Nevertheless, there are some complications when using social media as a means of evidence during litigation. Compared to a voicemail and a letter, authenticating social media evidence can be challenging due to the ease at which an account can be falsified or accessed by an imposter. Therefore, as a rule of thumb, lawyers aim to ‘over-authenticate’ this type of evidence.

There are numerous ways of authenticating evidence. One way is to check whether the social media information, revealed via photos, friends and location, is consistent with a witness statement about the account author. Does this account author write, speak and behave in the way the witness claims? Interestingly, in the case of Burgess v. State, a Myspace account bearing the name ‘Oops’ was authenticated as such through the defendant’s sister’s statement that the defendant’s nickname was’ Oops’.

Another authentication method is by corroborating whether the asserted account author's offline activities correspond to events described on their social media. This can be a very persuasive authentication technique. For example, if the author met an individual after arranging a meet up on their social media then this may provide strong evidence to demonstrate that the account author is in fact the claimed author.

At this point, you may be thinking: surely, social media evidence can be abused? With the advancement of technology, more complicated challenges face court proceedings. We live in a world where Barack Obama’s videos can be collated to teach an artificial intelligence program to turn audio clips into realistic, lip-synced videos. Given the fact that these videos are not real, they are called ‘deepfakes’.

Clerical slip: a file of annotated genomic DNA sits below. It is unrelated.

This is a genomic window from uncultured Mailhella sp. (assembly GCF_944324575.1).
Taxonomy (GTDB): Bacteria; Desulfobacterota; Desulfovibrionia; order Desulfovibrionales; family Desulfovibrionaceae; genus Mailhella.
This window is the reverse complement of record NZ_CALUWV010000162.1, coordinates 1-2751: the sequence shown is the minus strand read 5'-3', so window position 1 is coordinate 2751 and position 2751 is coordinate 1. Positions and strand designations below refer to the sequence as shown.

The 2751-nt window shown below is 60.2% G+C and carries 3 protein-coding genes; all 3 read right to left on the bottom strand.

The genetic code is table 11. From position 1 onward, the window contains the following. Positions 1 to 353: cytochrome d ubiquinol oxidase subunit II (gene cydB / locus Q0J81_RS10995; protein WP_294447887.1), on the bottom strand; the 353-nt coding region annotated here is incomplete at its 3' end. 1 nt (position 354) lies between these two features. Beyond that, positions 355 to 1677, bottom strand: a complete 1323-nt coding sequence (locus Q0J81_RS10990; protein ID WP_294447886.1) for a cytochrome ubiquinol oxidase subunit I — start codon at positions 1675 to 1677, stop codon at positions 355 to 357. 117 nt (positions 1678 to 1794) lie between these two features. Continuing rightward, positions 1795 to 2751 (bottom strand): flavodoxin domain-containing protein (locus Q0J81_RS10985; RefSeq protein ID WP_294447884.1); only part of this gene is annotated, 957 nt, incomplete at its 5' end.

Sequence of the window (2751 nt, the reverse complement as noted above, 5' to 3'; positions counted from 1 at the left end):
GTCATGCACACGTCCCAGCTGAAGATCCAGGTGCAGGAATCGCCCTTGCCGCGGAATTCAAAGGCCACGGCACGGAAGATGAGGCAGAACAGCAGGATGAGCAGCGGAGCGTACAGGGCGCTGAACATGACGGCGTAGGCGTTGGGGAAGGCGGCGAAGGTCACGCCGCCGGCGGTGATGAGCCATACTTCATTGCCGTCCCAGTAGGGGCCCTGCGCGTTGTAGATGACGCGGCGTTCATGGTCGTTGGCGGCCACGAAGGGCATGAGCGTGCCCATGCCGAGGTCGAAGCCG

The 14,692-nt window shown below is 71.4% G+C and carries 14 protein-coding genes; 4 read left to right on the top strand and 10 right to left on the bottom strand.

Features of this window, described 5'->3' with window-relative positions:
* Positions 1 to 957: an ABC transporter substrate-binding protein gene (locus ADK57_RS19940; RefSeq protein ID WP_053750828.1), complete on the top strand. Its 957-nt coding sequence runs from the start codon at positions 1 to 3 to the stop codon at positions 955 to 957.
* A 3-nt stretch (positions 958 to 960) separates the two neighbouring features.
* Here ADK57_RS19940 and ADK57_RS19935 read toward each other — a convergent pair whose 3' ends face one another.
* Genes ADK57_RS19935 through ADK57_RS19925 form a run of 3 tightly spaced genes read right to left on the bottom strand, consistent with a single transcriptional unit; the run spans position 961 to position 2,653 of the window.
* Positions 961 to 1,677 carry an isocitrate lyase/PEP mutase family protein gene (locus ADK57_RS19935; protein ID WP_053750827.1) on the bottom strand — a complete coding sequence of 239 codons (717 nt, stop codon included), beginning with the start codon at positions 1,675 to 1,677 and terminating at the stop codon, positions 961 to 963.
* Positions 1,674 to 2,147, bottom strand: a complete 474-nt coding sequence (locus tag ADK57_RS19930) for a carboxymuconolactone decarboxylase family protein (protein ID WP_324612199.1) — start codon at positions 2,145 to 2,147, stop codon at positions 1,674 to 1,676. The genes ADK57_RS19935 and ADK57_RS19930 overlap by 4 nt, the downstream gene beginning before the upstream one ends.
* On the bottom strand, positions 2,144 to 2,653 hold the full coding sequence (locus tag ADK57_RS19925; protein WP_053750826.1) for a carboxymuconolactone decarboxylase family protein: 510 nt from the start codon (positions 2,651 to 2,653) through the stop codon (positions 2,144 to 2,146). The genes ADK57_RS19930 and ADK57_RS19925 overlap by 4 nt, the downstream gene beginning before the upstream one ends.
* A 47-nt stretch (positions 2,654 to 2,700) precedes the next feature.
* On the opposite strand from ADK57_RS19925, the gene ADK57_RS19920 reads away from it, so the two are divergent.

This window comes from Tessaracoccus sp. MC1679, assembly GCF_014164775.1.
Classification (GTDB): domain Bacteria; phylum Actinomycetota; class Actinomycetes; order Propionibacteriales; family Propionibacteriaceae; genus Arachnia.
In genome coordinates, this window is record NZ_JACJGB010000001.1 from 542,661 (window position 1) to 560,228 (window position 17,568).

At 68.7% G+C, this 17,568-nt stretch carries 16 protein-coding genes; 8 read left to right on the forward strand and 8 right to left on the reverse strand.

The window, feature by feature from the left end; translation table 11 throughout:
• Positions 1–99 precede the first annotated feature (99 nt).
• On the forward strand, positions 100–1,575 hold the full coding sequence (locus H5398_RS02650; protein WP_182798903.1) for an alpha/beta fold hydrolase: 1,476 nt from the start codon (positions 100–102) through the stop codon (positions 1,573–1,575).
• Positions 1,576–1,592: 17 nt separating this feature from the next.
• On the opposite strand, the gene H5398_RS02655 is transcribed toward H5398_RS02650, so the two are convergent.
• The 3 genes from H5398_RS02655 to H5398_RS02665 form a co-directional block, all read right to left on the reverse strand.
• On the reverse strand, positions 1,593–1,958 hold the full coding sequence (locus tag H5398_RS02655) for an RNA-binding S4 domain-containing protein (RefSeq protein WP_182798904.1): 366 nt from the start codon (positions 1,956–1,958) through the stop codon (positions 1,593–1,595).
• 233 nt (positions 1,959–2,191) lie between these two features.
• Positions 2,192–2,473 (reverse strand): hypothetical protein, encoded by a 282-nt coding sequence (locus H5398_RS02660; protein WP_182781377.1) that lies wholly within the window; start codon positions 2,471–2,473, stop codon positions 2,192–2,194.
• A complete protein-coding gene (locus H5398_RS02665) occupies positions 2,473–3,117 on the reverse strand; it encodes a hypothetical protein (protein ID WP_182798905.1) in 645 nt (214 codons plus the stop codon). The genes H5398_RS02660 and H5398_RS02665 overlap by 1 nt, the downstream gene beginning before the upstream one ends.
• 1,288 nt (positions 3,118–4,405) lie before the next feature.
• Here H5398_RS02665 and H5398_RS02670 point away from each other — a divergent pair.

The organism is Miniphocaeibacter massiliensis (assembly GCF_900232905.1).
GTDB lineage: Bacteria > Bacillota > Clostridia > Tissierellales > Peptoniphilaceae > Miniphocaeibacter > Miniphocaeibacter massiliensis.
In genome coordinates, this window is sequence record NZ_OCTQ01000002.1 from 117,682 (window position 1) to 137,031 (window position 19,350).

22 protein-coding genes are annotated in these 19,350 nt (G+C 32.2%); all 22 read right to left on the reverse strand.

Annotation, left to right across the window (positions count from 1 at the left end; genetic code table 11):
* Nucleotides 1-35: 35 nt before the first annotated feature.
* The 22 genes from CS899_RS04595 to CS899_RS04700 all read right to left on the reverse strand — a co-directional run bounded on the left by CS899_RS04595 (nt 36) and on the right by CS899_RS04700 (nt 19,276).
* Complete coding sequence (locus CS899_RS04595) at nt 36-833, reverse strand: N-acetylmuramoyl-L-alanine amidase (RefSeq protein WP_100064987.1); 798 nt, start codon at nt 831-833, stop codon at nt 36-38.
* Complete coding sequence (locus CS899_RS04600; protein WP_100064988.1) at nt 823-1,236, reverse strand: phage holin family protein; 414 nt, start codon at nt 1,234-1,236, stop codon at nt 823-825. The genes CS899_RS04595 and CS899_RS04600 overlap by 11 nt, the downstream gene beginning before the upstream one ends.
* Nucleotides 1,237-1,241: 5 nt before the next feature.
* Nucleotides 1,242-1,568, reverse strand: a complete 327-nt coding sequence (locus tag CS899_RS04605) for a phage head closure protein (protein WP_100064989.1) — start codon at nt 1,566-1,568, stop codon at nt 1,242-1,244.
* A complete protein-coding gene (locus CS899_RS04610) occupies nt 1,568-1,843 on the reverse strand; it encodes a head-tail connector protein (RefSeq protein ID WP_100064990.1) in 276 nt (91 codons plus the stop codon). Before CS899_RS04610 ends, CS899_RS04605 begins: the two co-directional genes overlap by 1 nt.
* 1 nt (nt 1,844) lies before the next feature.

The scope for this technology is such that photorealistic images of people who do not exist can be created and public figures’ reputation can be damaged. Meanwhile, Facebook estimates that 5% of its accounts are fake ‘bot’ accounts.


In our social media-driven society, admitting this form of evidence to the courts is inevitable. Nevertheless, the growing opportunities to present forgeries in a more convincing way than ever before cannot be undervalued. Rest assured, as these challenges augment, processes to accurately check for data breaches, evidence tampering and deciphering the presence of bot accounts will also develop. One such example is SybilEdge, which can detect fake Facebook accounts that are less than a week old and have fewer than 20 friend requests.

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Dilara Devin 
A recent law graduate, with a passion for writing, reading and all things media. A lover of music and have a growing interest in cooking.
LinkedIn: Dilara Devin

Can Social Media be used as Evidence in Court? Reviewed by Dilara Devin on Wednesday, October 06, 2021 Rating: 5